I can teach you analytics!  I have never seen a database do analytics better than Snowflake.  This week we are working on the Moving Average, which is interchangeable with the word MAVG. You use a Moving Average (MAVG) to look for trends.  A MAVG shows you the AVG of values in a moving window, which means a certain amount of rows.  If the moving window is a three, then the MAVG calculates the AVG for the values for three rows.  You can then see trends by analyzing which results were higher and which were lower.

Here is the idea in simpler terms.  If you had a product (i.e., Product_ID 1000), and every day you captured the Daily_Sales and found each day that you made $1.  After three rows, your AVG would be $1.  If this continued for several weeks, then your averages would all be $1, but if you had a 3-day period where you made $100 a day, you would see an average of $100 on that 3rd great day.  You would soon realize that you needed to look into this trend.  What happened that we skyrocketed sales during this time?  And vice versa, if you averaged $100 a day, and then ran into a 3-day period where you averaged only $1, you would want to know what went wrong.

In each example, you will see an ORDER BY statement, but it will not come at the end of the query.  The ORDER BY keywords is always within the MAVG calculation.  It is the ORDER BY statement that runs first, and once the system orders the data, the totals calculate.  It is the initial ordering of the data set that gives these analytics the name “Ordered Analytics.”  The other name is “Window Functions,” because they calculate within a certain window of rows.

Notice in the picture below that we are doing an AVG(Daily_Sales), but this is not an aggregate of Daily_Sales because of the OVER keyword.    The OVER keyword made the AVG(Daily_Sales) an ordered analytic and not a mere AVG of Daily_Sales.

The most difficult part of the example below is the keywords “ROWS 2 PRECEDING.”  The ROWS 2 PRECEDING is something we refer to as the moving window, or in other words, how many rows should we calculate?  The ROWS 2 PRECEDING means that after the system orders the data with the ORDER BY clause, calculate the AVG(Daily_Sales) for the current row and the previous two rows.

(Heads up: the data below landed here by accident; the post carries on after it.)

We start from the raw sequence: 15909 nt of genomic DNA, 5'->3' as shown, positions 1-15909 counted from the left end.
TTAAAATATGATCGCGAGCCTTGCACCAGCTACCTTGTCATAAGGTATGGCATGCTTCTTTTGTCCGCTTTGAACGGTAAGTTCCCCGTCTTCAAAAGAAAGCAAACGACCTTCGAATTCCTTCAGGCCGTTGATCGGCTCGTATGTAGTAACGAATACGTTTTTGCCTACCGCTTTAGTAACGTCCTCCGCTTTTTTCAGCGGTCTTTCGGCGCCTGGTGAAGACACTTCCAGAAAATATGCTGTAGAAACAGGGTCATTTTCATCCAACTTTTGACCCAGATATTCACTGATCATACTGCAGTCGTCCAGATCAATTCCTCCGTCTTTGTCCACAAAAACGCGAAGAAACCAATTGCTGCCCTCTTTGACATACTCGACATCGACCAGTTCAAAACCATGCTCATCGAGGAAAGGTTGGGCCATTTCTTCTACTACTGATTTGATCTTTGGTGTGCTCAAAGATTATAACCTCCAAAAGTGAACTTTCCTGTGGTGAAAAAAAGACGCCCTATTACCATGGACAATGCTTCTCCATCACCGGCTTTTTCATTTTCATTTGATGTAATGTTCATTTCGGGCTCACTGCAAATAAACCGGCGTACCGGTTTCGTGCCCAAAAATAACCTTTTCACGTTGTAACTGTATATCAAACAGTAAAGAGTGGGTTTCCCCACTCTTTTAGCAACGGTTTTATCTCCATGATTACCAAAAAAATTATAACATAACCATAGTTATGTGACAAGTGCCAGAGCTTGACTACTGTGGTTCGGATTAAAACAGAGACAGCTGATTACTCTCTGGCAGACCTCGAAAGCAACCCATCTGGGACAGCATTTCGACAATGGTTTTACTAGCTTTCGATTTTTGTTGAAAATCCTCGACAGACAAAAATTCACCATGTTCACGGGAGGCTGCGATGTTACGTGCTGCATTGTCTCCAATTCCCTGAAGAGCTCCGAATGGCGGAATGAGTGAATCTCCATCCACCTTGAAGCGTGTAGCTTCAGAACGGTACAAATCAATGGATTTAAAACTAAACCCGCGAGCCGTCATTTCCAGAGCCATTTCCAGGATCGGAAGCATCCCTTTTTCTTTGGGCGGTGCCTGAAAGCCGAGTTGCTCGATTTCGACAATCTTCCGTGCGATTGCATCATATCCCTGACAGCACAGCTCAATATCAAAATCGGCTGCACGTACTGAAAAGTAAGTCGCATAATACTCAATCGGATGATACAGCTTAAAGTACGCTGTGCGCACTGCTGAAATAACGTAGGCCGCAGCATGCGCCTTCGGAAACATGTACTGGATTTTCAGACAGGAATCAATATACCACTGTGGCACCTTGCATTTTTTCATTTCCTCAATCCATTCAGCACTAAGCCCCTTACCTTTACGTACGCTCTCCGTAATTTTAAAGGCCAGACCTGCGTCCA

Let me summarize.  Order the data first by the columns Product_ID and Sale_Date and after the data sorts, then begin with row one and Average the Daily_Sales.  The calculation for the average for the first row is an outlier because it does not have two-rows preceding.  The second row is also an outlier because it averages the current row (2nd row), and it only has one row preceding, which is only a 2-row average.  However, from the 3rd row on, we can get the average for the current row’s Daily_Sales and the previous two rows.  We don’t look at the trending information for the first two rows, but from the 3rd row on, we can see the average of 3-rows so we can determine trends where we had spikes of great and spikes of horrible.



Each MAVG example will have an ORDER BY statement, but sometimes you will also have a PARTITION statement.  In the example below, you see the keywords PARTITION BY Product_ID, and that means the MAVG function calculates within each Product_ID only.  Snowflake does not place the Product_ID partitions in ascending or descending order.




In the picture above, we have a moving window of 2 so we will average the current row and the previous row.  The only two rows that are not 2-row averages are the outliers, which in this case, is the first row in each Product_ID partition.  The outliers are only one-row averages because they do not have a row preceding within their Product_ID partition.  The keywords “Partition by Product_ID,” means to start the AVG calculation over (reset) on each Product_ID break.


If you want to move data from any system to Snowflake, you should use the Nexus and NexusCore Server for the data movement.  You can move these systems to Snowflake:

  • Teradata
  • Oracle
  • SQL Server
  • DB2
  • Greenplum
  • Redshift
  • Azure SQL Data Warehouse
  • Postgres
  • MySQL
  • Netezza
  • Snowflake


Below is an example of how pretty and easy-to-use the NexusCore Server is to move data from another system to Snowflake.  Below is an example of how pretty and easy-to-use the NexusCore Server is to move data from another system to Snowflake.  You can run this job immediately, or you can schedule it daily, weekly, monthly, yearly, or custom.




If you want to move data to snowflake or you want to use the greatest query tool known to humankind, then use the Nexus and NexusCore Server.  Download your free Nexus trial at www.CoffingDW.com or contact me for a demo.

I hope you enjoyed today’s Snowflake analytic lesson.  See you next week.


Thank you,




Tom Coffing

CEO, Coffing Data Warehousing

Direct: 513 300-0341

Website: www.CoffingDW.com

YouTube channel: CoffingDW

Email: Tom.Coffing@CoffingDW.com